Tonight, we're going to kick off what will be the first of six or seven weeks in this series where we want to cover… Here's our goal and hope for the series. In the next handful of weeks, we want to cover the biggest issues that you have to have a death grip on. You have to get these issues right if you're going to have 20s that roar in every way you want them to and God wants them to.

We're going to go through dating. We're going to go through finances. We're going to go through career. We're going to go through everything that we thought, as we prayed through, these are some of the biggest issues you have to get right in this season of life that are at the heart of the young adult experience and so many decisions you and I will be making over the next 10 to 15 years.

Tonight, I want to start us off and frame up the series and explore decision-making in your 20s. You may not realize this. The Bible has a lot to say about wise decision-making. The entire book of Proverbs is all about decision-making. The apostle Paul teaches on and Jesus teaches on how to make sure you are not a fool who wastes away, who brings pain and messes up your life.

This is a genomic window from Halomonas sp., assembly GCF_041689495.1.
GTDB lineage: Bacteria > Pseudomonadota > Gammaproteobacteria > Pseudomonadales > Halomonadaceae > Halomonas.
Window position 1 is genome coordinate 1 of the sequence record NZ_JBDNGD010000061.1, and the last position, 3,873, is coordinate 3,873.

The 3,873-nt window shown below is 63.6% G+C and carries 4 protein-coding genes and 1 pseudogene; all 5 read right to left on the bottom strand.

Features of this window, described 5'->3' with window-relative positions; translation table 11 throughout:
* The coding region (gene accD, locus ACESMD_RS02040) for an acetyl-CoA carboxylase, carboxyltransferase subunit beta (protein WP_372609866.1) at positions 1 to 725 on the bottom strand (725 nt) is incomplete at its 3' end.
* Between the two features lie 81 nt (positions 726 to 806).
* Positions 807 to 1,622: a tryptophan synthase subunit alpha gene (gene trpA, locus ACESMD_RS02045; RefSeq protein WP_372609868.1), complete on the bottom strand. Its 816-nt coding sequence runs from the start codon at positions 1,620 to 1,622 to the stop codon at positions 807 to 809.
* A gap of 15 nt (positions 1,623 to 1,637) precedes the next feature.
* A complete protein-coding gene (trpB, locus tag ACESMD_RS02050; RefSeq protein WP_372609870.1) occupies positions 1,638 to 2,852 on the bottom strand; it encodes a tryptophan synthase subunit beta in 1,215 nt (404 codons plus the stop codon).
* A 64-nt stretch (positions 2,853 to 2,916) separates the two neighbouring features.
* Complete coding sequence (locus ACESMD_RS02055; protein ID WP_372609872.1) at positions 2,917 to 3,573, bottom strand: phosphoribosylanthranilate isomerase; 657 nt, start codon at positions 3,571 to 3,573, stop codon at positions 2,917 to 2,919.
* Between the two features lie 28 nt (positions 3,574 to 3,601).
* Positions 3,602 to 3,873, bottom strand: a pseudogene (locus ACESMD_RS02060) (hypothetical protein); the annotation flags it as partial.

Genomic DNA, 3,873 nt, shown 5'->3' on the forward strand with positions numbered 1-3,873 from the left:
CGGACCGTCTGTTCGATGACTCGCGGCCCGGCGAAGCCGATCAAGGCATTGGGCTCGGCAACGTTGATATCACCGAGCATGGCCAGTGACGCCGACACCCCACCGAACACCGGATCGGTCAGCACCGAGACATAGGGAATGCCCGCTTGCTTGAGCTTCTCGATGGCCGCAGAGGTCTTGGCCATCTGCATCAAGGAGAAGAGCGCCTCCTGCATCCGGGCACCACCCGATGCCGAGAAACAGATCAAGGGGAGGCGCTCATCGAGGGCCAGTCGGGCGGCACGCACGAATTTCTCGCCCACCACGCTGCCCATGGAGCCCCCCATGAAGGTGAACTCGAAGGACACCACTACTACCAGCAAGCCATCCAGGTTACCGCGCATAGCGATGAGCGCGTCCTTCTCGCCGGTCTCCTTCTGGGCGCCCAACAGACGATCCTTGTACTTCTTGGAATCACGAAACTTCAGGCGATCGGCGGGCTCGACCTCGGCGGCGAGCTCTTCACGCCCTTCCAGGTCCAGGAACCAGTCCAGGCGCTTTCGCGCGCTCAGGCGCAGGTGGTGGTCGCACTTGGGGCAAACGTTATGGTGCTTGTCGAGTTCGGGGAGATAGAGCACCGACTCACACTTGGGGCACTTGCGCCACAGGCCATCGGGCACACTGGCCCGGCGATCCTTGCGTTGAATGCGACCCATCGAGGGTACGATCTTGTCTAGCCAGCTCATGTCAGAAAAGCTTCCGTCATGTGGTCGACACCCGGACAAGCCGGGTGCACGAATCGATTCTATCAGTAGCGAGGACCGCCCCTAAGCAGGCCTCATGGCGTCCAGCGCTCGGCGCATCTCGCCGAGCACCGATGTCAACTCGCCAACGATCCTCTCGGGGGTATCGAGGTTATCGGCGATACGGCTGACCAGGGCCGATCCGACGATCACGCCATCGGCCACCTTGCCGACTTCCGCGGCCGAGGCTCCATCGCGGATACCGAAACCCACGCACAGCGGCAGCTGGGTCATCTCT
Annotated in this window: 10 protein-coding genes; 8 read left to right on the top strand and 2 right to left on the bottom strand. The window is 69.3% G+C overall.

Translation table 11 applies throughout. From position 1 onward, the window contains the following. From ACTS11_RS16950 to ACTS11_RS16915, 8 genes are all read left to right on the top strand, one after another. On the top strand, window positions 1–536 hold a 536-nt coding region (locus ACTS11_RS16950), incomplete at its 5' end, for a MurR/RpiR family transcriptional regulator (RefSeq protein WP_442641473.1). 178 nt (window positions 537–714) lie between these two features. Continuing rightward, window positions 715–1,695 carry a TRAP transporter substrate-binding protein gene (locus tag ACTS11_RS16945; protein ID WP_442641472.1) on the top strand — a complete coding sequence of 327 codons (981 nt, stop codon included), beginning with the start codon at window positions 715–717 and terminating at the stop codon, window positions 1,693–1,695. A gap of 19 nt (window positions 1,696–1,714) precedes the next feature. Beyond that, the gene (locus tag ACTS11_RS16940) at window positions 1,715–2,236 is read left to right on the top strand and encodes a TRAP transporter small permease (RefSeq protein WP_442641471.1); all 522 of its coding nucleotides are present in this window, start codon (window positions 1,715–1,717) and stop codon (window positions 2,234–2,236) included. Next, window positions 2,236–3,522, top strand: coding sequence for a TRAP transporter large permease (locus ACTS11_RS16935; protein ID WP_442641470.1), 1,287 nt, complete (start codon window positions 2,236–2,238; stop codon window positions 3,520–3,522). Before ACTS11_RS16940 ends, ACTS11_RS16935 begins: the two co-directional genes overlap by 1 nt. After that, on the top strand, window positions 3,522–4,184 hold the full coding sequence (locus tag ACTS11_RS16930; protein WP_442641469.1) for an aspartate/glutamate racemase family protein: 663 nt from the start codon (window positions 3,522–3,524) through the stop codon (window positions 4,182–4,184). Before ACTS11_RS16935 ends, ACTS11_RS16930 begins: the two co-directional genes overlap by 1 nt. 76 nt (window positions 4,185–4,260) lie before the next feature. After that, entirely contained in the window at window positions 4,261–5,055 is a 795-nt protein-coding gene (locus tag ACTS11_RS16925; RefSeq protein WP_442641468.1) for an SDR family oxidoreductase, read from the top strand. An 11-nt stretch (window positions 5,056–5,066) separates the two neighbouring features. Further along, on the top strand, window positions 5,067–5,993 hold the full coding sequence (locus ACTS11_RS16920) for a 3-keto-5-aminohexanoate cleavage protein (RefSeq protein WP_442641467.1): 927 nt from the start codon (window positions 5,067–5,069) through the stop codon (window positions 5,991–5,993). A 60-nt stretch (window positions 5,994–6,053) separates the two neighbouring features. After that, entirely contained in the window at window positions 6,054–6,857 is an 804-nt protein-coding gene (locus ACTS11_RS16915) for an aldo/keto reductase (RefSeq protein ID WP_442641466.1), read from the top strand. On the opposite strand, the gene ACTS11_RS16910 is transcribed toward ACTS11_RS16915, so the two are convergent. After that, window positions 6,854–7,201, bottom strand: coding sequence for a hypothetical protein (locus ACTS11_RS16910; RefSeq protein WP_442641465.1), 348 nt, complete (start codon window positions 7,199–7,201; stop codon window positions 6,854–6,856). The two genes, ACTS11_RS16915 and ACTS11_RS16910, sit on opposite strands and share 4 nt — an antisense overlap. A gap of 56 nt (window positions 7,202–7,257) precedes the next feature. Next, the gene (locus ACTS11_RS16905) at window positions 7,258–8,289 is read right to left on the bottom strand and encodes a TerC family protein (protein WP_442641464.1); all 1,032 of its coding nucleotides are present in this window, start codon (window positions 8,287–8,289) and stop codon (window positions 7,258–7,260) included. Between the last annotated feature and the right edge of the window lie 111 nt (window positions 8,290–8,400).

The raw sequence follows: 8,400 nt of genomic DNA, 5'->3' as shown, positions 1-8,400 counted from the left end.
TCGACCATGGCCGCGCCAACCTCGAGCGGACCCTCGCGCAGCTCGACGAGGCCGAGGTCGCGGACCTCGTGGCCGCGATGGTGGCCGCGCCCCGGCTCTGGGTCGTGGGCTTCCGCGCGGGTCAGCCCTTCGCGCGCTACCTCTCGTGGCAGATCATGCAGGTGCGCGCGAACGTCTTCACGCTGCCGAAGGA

You only get one 20s. You only get one life, and the God who's there loves you enough to give you clear instruction on how to best use it. So, we're going to kick off by looking at decision-making in our 20s. What does it look like to make decisions in line with God's Word and in line with producing a 2020 to 2030 that roars in every way we want it to?

If you have a Bible, you can flip open to Galatians, chapter 6, and we will kick off and read a few verses, and I'll break it up as we go through there. Galatians is a book written by the apostle formerly known as Saul, who became Paul, who spent half his life trying to stomp out Christianity. He meets Jesus and then devotes the rest of his life to spreading the message of Christ and the gospel all around the world.